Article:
Today, the Commission referred Greece and Romania to the Court of Justice of the EU for failing to implement the 4th Anti-Money Laundering Directive into their national law.
Ireland implemented only a very limited part of the rules and is therefore also referred to the Court of Justice. The Commission proposed that the Court charges a lump sum and daily penalties until the three countries take the necessary action.
Věra Jourová, Commissioner for Justice, Consumers and Gender Equality said: “Money laundering and terrorist financing affect the EU as a whole. We cannot afford to let any EU country be the weakest link. Money laundered in one country can and often will support crime in another country. This is why we require that all Member States take the necessary steps to fight money laundering, and thereby also dry up criminal and terrorist funds. We will continue to follow implementation of these EU rules by Member States very closely and as a matter of priority.”
The Member States had until 26 June 2017 to transpose the 4th Anti-Money Laundering Directive into their national legislation. These rules reinforce the previously existing rules by:
- strengthening the risk assessment obligation for banks, lawyers, and accountants;
- setting clear transparency requirements about beneficial ownership for companies;
- facilitating cooperation and exchange of information between Financial Intelligence Units from different Member States to identify and follow suspicious transfers of money to prevent and detect money laundering or terrorist financing;
- establishing a coherent policy towards non-EU countries that have deficient anti-money laundering and counter-terrorist financing rules;
- reinforcing the sanctioning powers of competent authorities.
Meanwhile, in the wake of the Panama Papers revelations and the terrorist attacks in Europe, the Commission proposed a 5th Anti-Money Laundering Directive to further step up the fight against money laundering and terrorist financing. These new rules aim at ensuring a high level of safeguards for financial flows from high-risk third countries, enhancing the access of Financial Intelligence Units to information, creating centralised bank account registers, and tackling terrorist financing risks linked to virtual currencies and pre-paid cards. These new rules entered into force on 9 July 2018 following its publication in the EU’s Official Journal and Member States will have to transpose the 5thAnti-Money Laundering Directive into national legislation by 10 January 2020.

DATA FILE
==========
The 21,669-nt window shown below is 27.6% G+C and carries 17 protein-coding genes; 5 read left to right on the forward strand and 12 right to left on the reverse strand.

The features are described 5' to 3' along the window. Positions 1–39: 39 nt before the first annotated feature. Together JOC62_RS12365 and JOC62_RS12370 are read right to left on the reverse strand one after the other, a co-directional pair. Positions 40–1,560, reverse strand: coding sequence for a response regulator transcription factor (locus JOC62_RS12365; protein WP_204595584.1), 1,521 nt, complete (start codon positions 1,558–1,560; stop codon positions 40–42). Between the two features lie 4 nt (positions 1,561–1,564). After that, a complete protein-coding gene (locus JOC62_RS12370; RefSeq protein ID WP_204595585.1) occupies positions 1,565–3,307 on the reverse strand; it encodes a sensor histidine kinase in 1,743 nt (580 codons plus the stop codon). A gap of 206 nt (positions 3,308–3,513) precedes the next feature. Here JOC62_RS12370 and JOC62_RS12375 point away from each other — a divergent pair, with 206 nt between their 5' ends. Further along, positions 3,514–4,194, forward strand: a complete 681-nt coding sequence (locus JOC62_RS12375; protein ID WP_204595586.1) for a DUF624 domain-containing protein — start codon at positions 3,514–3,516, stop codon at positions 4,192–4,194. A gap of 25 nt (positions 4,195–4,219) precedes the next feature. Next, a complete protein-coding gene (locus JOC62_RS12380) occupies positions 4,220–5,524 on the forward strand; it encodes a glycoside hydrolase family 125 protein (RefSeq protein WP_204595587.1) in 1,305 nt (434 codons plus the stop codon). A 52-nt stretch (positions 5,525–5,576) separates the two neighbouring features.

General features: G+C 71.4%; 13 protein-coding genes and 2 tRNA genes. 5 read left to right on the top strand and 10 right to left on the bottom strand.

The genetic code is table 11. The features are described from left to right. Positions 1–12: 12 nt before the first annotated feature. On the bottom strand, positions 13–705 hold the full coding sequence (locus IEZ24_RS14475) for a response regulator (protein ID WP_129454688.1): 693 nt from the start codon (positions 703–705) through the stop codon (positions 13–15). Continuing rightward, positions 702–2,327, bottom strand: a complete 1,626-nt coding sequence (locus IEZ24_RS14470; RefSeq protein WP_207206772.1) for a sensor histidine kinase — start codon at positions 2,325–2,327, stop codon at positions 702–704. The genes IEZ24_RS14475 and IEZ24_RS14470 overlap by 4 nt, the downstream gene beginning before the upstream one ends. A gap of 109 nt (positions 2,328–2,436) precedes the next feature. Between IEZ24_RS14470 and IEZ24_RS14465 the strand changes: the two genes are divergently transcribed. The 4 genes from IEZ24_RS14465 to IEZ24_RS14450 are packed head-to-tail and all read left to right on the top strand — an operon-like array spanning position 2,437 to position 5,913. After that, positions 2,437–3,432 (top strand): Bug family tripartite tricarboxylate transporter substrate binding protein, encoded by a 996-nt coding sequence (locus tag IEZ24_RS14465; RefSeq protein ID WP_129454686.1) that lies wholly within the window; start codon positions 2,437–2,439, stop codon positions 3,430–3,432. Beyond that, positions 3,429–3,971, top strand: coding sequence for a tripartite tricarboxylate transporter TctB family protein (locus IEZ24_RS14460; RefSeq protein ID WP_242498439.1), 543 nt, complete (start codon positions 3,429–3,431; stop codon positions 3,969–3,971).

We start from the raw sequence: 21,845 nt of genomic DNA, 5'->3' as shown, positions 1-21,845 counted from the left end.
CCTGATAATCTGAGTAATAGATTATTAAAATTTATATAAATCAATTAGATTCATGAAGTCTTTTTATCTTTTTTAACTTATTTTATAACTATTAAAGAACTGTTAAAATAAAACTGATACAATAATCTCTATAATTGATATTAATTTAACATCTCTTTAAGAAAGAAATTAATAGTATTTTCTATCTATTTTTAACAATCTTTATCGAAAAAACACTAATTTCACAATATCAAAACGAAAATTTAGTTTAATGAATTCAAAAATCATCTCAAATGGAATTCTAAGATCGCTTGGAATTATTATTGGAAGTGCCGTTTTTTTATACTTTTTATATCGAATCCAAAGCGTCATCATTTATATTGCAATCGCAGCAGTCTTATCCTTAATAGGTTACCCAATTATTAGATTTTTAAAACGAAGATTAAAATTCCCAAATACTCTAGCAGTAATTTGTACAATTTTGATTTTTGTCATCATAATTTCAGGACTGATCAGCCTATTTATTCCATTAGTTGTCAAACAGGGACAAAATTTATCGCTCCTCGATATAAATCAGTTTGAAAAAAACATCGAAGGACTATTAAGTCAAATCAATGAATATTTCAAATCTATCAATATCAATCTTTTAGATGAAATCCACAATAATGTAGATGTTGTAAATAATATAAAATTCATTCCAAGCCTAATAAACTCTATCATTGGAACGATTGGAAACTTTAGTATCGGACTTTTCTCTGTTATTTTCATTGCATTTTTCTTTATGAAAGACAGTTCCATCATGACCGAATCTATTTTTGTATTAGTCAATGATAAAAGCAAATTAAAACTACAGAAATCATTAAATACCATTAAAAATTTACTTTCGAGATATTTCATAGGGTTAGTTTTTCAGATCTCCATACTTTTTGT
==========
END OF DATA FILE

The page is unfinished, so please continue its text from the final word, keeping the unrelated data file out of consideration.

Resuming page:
Regarding the 4th Anti-Money Laundering Directive the Commission has opened so far infringement procedures for non-communication of transposition measures against 20 Member States: 3 are currently at the stage of court referrals, 9 at the stage of reasoned opinions, and 8 at the stage of Letters of Formal Notice.
In the meantime, a majority of Member States have adopted the relevant laws. The Commission is now carefully analysing whether these laws completely transpose the provisions of the 4th Anti-Money Laundering Directive before deciding on whether closing or proceeding with further infringements against Member States.
In July 2017 the Commission opened infringement proceedings for non-communication of the transposition measures and sent a letter of formal notice to sixteen Member States, who had either not notified any measures (Bulgaria, Cyprus, Estonia, Greece, Finland, Hungary, Luxembourg, Latvia, Malta, the Netherlands, Poland, Portugal, Romania) or whose measure were not satisfactory (Ireland, Lithuania, Slovakia).
In November 2017 (Belgium and Spain) and January 2018 (Austria and France), the Commission opened infringement proceedings for non-communication of the transposition measures as the measures notified by these Member States represented only a partial transposition.
Last December 2017- 8 Member States (Bulgaria, Cyprus, Greece, Luxembourg, Malta, the Netherlands, Poland and Romania) had not yet notified any transposition measure. The Commission therefore sent them a reasoned opinion.
In March 2018 the Commission also sent a reasoned opinion to Slovakia and Ireland who – despite having notified to the Commission a partial transposition – had not yet transposed the main obligations of the 4th Anti-money laundering Directive into their national law.
Following these infringement steps, a majority of Member States have adopted the relevant laws. The Commission is now carefully analysing whether these laws completely implement the provisions of the 4th Anti-Money Laundering Directive before deciding on whether closing these infringements or further proceeding with infringements against Member States.
Today, the Commission has also sent reasoned opinions to Latvia and Spain and an additional reasoned opinion to Malta for failing to transpose the 4th Anti-Money Laundering Directive into national law as the assessment of the transposition laws notified by these countries has showed that the transposition is not complete.
Credit: Christian WIGAND – curia.europa.eu